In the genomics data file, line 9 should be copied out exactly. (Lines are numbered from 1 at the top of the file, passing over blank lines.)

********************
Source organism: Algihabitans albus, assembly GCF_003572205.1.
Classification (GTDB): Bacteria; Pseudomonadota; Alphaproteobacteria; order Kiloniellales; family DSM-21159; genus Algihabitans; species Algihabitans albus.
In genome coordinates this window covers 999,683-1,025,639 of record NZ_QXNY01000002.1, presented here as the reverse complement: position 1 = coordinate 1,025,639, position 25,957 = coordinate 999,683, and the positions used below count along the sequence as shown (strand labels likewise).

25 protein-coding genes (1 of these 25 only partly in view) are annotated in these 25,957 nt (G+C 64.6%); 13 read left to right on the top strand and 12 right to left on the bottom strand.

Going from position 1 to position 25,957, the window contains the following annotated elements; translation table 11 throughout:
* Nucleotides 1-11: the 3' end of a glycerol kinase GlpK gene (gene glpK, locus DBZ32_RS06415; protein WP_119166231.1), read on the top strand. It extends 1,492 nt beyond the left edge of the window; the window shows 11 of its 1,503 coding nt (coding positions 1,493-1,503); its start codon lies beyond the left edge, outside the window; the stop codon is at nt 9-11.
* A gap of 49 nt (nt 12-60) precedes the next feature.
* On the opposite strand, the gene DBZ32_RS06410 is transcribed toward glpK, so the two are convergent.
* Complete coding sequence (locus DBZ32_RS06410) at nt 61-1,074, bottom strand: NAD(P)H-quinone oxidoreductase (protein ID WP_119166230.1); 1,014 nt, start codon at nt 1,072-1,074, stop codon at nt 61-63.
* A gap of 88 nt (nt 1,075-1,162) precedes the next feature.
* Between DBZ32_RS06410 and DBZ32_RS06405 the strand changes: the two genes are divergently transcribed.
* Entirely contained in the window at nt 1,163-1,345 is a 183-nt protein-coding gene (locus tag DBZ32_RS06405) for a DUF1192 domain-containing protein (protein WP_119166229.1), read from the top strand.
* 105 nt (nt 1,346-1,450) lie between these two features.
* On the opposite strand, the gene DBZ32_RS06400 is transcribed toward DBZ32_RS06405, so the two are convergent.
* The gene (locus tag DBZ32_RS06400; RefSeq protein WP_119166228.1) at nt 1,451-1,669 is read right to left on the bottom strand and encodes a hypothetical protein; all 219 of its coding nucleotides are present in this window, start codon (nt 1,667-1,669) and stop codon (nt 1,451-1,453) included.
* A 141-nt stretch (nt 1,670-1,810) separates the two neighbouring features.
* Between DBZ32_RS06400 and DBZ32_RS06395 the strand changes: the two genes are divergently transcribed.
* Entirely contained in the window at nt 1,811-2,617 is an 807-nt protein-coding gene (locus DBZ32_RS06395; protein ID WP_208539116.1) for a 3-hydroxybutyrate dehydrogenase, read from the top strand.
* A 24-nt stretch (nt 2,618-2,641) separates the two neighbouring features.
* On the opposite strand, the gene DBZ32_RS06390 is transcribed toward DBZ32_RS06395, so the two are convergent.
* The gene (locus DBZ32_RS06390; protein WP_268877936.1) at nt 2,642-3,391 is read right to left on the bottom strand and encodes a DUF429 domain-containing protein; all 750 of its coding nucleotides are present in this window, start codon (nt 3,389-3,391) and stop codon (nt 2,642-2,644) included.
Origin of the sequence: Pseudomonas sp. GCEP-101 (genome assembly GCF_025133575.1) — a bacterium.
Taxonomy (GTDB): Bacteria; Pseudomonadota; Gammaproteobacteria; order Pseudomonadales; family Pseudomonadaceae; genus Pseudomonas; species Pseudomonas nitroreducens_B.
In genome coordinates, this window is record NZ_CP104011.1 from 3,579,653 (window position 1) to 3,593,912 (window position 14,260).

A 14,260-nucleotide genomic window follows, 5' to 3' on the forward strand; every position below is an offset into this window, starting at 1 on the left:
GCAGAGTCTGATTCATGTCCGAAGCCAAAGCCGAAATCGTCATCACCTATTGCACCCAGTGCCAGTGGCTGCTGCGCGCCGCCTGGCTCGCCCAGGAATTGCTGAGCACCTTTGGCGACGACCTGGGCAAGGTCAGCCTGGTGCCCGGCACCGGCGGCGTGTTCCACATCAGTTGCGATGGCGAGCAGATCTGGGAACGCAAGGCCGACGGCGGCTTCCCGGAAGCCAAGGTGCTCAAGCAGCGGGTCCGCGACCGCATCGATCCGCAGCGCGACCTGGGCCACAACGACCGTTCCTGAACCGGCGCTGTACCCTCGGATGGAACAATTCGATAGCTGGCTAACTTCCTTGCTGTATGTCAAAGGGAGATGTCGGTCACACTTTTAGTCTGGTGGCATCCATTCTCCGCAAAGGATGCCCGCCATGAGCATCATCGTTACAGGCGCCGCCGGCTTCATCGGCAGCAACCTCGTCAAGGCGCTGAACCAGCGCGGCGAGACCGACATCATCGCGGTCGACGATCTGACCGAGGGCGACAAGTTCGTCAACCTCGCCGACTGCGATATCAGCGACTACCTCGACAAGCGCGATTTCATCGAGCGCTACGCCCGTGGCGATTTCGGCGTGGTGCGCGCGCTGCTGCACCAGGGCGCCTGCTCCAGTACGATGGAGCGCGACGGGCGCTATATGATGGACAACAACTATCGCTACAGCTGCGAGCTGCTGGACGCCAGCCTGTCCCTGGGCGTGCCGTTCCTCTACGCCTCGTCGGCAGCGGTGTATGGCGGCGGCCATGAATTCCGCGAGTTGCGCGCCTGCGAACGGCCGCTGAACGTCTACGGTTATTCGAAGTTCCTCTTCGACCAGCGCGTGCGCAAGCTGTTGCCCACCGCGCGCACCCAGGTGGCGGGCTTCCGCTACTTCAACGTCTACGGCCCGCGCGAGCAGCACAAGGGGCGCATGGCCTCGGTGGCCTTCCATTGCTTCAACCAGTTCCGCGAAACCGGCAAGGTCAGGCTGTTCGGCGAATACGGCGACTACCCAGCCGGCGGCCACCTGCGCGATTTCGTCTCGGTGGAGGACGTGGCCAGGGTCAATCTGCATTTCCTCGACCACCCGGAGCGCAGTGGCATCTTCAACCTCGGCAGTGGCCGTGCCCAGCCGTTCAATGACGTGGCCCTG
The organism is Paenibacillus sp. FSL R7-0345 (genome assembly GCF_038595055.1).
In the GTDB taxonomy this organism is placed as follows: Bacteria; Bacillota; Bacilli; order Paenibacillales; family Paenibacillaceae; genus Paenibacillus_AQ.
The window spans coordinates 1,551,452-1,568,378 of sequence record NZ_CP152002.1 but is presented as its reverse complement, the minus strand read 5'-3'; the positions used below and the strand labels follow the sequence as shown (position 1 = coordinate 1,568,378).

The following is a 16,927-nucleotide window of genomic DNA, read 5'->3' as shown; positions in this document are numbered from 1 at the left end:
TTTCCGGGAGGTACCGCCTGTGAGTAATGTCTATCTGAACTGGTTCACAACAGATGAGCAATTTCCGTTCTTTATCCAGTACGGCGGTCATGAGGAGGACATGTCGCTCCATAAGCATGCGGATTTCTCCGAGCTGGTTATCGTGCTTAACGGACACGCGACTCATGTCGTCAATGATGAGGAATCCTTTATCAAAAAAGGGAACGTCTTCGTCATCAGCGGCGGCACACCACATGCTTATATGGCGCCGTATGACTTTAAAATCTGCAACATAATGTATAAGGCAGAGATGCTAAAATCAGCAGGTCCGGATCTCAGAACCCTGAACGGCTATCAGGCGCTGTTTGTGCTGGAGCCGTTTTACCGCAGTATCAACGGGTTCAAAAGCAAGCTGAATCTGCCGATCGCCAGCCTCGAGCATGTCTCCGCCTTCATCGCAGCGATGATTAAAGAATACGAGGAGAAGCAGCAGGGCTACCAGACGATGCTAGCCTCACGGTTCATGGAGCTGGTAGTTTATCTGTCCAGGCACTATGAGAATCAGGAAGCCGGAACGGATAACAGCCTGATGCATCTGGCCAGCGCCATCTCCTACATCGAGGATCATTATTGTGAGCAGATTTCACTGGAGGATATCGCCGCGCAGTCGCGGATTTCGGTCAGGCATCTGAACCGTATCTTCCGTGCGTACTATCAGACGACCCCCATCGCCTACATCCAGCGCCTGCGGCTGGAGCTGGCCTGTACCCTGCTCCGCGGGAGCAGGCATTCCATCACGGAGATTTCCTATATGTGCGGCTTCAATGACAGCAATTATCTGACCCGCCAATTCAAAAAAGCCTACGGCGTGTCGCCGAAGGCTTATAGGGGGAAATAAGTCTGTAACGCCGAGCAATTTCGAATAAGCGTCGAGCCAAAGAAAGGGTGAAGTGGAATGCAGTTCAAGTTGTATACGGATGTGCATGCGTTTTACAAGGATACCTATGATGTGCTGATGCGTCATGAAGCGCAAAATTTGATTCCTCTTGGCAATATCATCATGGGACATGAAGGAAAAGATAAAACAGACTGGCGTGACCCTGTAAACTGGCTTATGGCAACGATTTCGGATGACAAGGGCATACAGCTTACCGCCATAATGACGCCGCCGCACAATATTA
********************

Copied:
* Complete coding sequence (locus DBZ32_RS06410) at nt 61-1,074, bottom strand: NAD(P)H-quinone oxidoreductase (protein ID WP_119166230.1); 1,014 nt, start codon at nt 1,072-1,074, stop codon at nt 61-63.